All too often, when discussing various versions of the “blank blank is the best blank blank blank ever” (fill in movie, music, tv show, book, actor, etc.), people either tend to jump to an already established popular choice (The Godfather is the best movie ever, The Sopranos is the best television show ever; Marlon Brando is the best actor ever, Shakespeare is the best writer, Hendrix is the best guitar player, New York
pizza is the best evuh) or try to uniquely identify their tastes by declaring some other off-beat preference, such as, “The Killers are the best band ever.”
There has been a lot of (or perhaps not enough?) talk lately about AMC’s drama Breaking Bad, which is starting it’s highly anticipated fourth season in July 2011. Forget about Mad Men, Boardwalk Empire, Dexter, Rescue Me, The Killing, Game of Thrones, The Walking Dead, or any other major network program, the realization is, no show is better written, acted, or more intriguing than Breaking Bad is at this very moment.
I am here to tell you that Breaking Bad is the best show on TV right now.
Breaking Bad, simply put, is about a middle class, suburban chemistry teacher in New Mexico that starts cooking methamphetamines after discovering he has lung cancer. In order to provide for his wife and special needs child, he concocts a plan with a former yo-boy student to cook and sell the drug. The overall arc of the show is the transformation of lead character Walter White (Bryan Cranston) from a sympathetic, innocent, every-man protagonist to a morally questionable thug. It asks the viewer, “what would you do if you found out you had cancer and had to provide for your family after you die?” I imagine most people (at least those of us that don’t live in New Mexico and teach high school chemistry) would not choose to cook and deal meth.
Throw in his semi-ridiculous, drug-addled side kick Jesse Pinkman (Aaron Paul), a suspicious wife (go Mrs. Bullock!), a DEA Agent brother-in-law, an over-the-top sleazy lawyer, and a slew of psychotic (and sometimes hilariously funny) drug dealers and you have the best show on TV. While were at it, might as well also throw in incredible cinematography, acting (lead actor Bryan Cranston has won Best Lead Actor in a Drama Series Emmy for three straight years–take that Draper!), and writing. In three seasons thus far, the show hasn’t lost one ounce of its appeal. If anything, it gets better with each one!
The transformation of a character from a starting point (chemistry teacher) to the eventual ending point (meth dealer) can really distinguish a run-of-the-mill series from a unique one. Some of the most brilliant aspects of a show like The Wire was watching the changes that characters like Carter and Pryzbylweski go through over the course of the story. Carter starts out as a goofball, hard-headed, quick-to-beat-you-down cop in season one. By season four he’s a lieutenant with a philosophical lean, helping out the troubled youths he used to pounce on regularly. Pryzbylweski’s character goes through two changes: one from cop to teacher, the other, from inexperienced, apprehensive, doormat of the students to a bearded professor-like, effective master of the art. Breaking Bad has quite successfully transformed each of its major characters from one starting point to a place where you might not even recognize who they are or what drives them (physically or philosophically). The thing is, these transformations don’t just happen over one or two episodes–or even over one season–they are gradual and (usually) realistic changes that fit in perfectly with the projected plot line: If you become a meth dealer, no matter how good your intentions are, you are going to end up in the underbelly of a despicable world.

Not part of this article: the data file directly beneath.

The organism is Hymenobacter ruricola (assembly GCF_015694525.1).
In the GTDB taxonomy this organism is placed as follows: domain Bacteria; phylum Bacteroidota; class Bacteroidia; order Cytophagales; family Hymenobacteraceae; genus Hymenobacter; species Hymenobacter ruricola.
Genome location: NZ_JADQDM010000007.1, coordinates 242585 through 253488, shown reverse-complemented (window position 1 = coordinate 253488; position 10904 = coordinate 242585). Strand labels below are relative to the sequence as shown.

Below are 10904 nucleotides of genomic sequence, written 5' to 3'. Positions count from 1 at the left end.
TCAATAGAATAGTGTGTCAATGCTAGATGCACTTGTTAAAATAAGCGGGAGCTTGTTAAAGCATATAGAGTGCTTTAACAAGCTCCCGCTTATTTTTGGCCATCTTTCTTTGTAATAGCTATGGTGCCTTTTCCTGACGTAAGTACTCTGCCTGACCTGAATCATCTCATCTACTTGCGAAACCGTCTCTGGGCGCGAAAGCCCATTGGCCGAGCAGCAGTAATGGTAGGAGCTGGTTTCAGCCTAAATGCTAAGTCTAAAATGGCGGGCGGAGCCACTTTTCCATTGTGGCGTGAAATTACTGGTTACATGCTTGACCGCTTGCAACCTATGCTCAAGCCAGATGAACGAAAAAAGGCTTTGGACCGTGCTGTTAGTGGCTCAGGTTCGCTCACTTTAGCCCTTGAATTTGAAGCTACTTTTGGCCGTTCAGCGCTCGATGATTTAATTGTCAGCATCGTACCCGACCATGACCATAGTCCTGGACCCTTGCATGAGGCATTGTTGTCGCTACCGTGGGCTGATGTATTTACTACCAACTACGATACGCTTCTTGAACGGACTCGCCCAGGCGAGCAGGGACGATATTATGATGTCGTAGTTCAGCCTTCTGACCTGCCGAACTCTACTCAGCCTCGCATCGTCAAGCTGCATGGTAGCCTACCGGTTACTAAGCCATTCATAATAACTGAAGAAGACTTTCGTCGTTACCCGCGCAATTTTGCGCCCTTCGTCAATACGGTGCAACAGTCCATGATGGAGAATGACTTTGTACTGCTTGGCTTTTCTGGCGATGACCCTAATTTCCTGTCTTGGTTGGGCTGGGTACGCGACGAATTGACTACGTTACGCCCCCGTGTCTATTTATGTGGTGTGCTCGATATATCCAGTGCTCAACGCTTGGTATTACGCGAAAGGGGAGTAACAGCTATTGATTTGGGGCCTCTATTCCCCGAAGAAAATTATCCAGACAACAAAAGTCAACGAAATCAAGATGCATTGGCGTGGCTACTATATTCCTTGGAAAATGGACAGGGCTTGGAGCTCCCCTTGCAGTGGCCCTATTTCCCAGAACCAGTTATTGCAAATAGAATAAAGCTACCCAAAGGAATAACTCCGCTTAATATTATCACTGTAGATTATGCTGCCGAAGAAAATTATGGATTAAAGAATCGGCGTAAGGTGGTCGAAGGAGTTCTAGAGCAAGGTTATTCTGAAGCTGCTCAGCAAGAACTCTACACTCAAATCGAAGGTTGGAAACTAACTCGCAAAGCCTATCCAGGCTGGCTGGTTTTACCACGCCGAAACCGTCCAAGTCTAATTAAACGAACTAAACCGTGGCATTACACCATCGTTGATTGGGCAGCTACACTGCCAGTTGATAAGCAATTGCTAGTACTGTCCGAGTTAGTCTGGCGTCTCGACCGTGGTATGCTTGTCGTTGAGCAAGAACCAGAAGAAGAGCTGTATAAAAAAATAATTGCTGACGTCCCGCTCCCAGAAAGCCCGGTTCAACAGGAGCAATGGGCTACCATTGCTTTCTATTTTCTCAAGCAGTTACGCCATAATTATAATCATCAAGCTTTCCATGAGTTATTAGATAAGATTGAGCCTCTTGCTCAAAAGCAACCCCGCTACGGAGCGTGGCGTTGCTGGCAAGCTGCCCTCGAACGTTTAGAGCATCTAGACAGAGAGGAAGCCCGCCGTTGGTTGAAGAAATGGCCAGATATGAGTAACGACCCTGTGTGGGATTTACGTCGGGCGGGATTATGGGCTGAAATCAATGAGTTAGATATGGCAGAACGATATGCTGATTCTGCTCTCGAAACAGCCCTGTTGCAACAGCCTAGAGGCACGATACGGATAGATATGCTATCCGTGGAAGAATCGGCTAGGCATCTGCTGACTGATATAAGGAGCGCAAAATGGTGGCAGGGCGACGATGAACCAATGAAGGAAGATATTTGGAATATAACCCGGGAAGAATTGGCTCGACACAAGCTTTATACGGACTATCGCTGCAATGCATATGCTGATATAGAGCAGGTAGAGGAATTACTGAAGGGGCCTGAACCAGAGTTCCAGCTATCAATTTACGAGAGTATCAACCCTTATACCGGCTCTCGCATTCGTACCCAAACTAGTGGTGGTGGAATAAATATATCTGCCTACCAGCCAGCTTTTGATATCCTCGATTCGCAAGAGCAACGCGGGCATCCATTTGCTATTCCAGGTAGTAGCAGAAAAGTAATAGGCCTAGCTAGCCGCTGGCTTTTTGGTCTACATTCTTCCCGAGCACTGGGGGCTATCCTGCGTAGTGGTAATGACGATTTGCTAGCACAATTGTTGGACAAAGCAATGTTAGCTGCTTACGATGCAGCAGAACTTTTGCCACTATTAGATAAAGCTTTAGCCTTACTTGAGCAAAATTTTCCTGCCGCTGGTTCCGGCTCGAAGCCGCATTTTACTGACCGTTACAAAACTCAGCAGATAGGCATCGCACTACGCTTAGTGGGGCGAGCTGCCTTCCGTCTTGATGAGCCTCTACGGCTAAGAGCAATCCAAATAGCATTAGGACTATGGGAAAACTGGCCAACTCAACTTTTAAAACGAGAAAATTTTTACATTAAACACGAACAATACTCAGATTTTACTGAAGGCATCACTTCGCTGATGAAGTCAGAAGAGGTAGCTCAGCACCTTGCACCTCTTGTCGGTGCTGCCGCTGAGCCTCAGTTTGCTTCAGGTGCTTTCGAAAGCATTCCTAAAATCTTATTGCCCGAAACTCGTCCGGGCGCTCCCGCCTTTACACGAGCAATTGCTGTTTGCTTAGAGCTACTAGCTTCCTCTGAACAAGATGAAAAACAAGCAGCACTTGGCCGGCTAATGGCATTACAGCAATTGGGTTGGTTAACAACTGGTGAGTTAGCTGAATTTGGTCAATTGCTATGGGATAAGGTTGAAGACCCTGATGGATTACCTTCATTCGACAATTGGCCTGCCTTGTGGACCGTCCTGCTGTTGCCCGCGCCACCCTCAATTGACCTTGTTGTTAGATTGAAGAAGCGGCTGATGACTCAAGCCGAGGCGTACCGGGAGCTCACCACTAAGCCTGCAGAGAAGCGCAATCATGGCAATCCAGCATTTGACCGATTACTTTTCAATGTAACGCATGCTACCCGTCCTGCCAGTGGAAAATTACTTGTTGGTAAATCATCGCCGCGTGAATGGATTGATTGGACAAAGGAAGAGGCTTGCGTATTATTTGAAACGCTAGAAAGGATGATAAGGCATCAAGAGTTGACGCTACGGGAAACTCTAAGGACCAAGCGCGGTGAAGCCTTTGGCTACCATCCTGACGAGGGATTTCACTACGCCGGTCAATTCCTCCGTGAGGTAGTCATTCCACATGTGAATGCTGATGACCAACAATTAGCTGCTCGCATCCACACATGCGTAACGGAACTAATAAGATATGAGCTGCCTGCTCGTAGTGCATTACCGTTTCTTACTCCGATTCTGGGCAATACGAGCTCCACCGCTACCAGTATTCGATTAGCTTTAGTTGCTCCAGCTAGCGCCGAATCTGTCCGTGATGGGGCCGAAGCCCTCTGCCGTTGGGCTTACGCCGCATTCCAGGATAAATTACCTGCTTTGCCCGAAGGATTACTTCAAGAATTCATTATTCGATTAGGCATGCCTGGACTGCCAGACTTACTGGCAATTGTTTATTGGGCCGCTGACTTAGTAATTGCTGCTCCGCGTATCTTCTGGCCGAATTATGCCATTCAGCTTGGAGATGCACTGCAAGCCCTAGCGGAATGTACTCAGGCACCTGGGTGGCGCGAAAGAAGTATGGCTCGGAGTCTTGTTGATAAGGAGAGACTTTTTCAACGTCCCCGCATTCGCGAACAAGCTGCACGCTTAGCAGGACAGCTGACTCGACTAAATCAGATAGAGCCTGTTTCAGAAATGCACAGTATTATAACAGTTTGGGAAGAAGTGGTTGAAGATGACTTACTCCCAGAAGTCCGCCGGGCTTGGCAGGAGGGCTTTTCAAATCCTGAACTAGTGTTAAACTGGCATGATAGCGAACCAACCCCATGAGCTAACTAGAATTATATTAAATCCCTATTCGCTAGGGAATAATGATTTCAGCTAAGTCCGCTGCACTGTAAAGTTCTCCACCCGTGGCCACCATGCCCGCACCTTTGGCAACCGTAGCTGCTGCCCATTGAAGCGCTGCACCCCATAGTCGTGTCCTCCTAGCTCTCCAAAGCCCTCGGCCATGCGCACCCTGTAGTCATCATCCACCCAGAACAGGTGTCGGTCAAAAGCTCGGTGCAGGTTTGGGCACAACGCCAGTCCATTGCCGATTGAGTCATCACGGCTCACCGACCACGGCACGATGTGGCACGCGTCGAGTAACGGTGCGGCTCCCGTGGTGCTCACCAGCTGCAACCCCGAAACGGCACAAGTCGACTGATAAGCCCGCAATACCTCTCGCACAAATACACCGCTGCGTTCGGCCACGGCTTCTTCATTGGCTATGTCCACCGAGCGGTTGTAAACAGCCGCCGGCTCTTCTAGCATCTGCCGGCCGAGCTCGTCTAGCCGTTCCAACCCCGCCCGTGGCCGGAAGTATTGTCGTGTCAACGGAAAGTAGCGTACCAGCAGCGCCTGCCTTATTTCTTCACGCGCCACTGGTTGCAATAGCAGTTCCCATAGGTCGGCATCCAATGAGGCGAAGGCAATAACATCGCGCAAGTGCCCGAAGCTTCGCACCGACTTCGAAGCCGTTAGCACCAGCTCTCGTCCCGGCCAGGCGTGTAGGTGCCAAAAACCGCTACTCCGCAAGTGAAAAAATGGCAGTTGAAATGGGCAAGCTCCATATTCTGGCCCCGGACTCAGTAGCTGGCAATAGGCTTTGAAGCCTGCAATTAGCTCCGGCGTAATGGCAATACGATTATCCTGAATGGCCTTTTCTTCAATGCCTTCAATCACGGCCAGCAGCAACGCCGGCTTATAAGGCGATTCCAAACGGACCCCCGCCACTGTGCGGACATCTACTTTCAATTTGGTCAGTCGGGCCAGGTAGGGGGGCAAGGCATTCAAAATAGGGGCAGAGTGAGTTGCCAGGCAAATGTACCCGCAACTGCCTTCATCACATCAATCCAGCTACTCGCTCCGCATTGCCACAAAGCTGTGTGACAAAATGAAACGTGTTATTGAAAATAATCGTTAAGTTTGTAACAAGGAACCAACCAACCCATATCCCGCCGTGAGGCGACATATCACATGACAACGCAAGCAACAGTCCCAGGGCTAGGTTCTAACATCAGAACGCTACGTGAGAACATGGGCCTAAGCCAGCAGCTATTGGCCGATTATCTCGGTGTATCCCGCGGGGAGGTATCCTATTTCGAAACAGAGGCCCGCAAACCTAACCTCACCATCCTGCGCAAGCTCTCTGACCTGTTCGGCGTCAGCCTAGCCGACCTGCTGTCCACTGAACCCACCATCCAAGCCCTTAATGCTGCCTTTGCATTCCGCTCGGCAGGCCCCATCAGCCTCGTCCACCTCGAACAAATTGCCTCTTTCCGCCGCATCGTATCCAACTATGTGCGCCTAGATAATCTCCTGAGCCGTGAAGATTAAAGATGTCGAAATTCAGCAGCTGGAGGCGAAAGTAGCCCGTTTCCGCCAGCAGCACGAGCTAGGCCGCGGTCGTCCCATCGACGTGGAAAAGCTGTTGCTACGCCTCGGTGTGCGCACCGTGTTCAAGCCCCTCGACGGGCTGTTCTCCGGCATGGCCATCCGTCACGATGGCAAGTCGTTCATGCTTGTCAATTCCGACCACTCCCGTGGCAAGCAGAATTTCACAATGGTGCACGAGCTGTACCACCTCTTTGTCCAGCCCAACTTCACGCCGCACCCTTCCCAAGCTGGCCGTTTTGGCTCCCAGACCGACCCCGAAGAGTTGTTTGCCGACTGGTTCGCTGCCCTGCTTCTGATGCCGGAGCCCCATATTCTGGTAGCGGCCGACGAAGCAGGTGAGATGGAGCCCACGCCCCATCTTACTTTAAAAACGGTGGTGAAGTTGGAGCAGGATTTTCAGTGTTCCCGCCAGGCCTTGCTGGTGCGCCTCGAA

Rooting for the “bad” guy is a long time favorite for many viewers (is it weird that I rooted for the shark in Jaws? Hey, how many people out there rooted for Darth Vader? Last time I looked, he was blowing up planets, massacring muppets in the forest, and choking underlings with his mind. All Jaws was guilty of is chomping on assholes who were on this turf!). As a writer of a show you are constantly challenged with ways to keep a characters story relevant and interesting, while also trying to grow and expand their role within the arc. Walter White is easy to root for. You like him from the start of the show. There is nothing imposing about him, nothing that if you met a guy like this in real life you would have any issues with. You want to like him and you do. So when he (like Jaws) starts turning into a “bad” man created by–or forced into–by his surroundings, you like to think, “hey, that could be me, sort of, I guess. I mean, I can relate to a ‘normal’ guy like that. I would probably do the same thing in that situation.” And the show is full of just that: situations. Sticky ones usually. Many times while watching the show you will ask yourself, “Ok, so how are they gonna get outta this one?!?!”
When the final scene of season three ended with a well pulled off cliffhanger (yes, the show does stick to some traditional tricks), I turned to Ms. FJB and said, “now tell me this isn’t the best show TV on right now?”
She didn’t disagree.
Jaded Note: I will continue to update this post throughout the new season (4th), which debuts July 18, 2011.
Great post! I think part of what makes a series great (or brings it from good to great), is being able to successfully do an episode where nothing happens for an hour, but we are extremely riveted. The two from Breaking Bad being the dead RV battery and the fly (not to mention the episode’s built around deposing of Emilio’s body) are compelling and keep you completely sucked in. Breaking Bad nailing those episodes is what makes this show the current king.
But the Killers are the greatest band ever.
I go for another FX series – Justified.
Now Raylon, you know I love you so.
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